Cancel The Rents Activists Say Housing Is A Human Right

| Podcast

There is a growing movement of people refusing to pay their rent whether they are not able to or whether they can but they are acting in solidarity with those who can’t. In this recession, tens of millions of people have lost their jobs. Support from the government is not reaching everyone who needs it. Thirty percent of people could not pay their rent in April. This is occurring in an environment where property owners are large corporations that seek profit even when it means people losing their homes during a pandemic. We speak with DC activist and co-host of By Any Means Necessary about the Cancel the Rent campaign, which calls on local government to put a moratorium on rent until the pandemic is over. Their long term goal seeks to transform the way housing is structured in the United States so it is treated as a basic human right.

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Sean Blackmon is a DC-based activist who works on a broad range of issues. He is an active member of the Party for Socialism and Liberation and is the co-host with Jacqueline Luqman of the radio program, By Any Means Necessary, on Sputnik Radio.

Transcript in progress.

  • Steve

    Of course the MSM hardly is covering the fact 30%+ of Americans CAN NOT pay rent for April with no jobs. I detest trump, but he’s actually Right,, that there is Fake News whether by omission, spectacle, celebrity and so on they will not cover real issues that matter to majority of Americans. ie that food, shelter and healthcare should be a human right. Thanks you Popular Resistance for being voice in willderness of fake news.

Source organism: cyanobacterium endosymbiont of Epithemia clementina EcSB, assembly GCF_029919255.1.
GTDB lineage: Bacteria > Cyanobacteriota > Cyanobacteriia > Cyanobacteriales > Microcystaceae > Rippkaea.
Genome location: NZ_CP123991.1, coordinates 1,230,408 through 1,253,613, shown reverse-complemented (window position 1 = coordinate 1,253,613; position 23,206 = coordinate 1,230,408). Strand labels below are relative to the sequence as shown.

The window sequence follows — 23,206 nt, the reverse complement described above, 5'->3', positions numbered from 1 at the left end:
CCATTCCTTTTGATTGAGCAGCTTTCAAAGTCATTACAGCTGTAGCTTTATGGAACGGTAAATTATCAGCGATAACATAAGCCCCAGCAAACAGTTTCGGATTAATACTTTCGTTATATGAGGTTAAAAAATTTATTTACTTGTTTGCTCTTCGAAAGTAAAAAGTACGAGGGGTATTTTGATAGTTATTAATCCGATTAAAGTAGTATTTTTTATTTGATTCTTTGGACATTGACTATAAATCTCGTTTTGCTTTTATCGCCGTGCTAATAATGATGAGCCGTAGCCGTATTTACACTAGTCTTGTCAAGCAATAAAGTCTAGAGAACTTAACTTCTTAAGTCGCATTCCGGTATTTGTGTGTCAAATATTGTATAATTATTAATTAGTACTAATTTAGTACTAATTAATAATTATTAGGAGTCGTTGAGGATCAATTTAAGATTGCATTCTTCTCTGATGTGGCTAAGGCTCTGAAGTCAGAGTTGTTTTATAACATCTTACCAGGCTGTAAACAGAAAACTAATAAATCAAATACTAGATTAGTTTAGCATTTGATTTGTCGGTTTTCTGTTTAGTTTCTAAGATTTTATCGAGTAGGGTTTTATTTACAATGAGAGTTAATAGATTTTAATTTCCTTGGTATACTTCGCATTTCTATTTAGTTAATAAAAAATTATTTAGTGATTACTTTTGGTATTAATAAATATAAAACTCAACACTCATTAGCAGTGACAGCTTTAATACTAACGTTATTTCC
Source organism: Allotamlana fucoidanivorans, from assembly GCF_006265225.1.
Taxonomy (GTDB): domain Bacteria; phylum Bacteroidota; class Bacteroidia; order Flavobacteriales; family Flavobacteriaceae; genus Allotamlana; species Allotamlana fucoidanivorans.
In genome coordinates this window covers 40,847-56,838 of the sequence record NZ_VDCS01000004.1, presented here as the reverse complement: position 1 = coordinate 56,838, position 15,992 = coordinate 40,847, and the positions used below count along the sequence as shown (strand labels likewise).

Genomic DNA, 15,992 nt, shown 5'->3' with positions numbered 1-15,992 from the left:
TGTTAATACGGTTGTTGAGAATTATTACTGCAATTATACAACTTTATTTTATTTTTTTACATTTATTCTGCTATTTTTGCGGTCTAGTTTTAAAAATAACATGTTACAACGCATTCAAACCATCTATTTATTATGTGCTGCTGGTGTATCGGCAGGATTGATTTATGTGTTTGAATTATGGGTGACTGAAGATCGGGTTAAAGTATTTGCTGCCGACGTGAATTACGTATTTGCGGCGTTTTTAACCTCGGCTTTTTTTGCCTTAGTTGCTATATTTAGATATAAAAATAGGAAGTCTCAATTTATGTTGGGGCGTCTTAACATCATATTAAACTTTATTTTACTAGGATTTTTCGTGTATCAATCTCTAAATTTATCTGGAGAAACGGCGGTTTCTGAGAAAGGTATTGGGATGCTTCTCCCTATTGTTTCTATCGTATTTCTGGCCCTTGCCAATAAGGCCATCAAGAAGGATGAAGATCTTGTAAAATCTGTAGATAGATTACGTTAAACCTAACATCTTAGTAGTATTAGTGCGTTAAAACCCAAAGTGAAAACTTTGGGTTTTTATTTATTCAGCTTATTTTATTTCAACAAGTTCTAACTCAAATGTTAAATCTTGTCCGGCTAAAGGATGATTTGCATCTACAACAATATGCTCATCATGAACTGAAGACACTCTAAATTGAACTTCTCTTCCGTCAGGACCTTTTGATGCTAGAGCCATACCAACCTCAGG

• Who D. Who

    A positive outcome of the current crisis would be a major collapse of real estate values. In fairness to the indebted, even fixed mortgages would have to be reconfigured, but in the larger picture, the cities would again become affordable for the young. The biggest losers would be those who deserve to lose: the real estate speculators who keep the prices artificially high and exploit a basic human need.

  • didactic1

    Under capitalism, housing is not a human right. If
    class struggle forces the collapse of law developed to protect capitalist interests, then and only then may those who produce social wealth claim part of it to be used as housing. Force likely is necessary to accomplish this objective. A corollary is liquidation of courts, police and courts that enforce by sanctioned violence current lease and contractual property obligations. Are the rent activists prepared to use all means necessary within this current social dynamic to accomplish their goal?

  • didactic1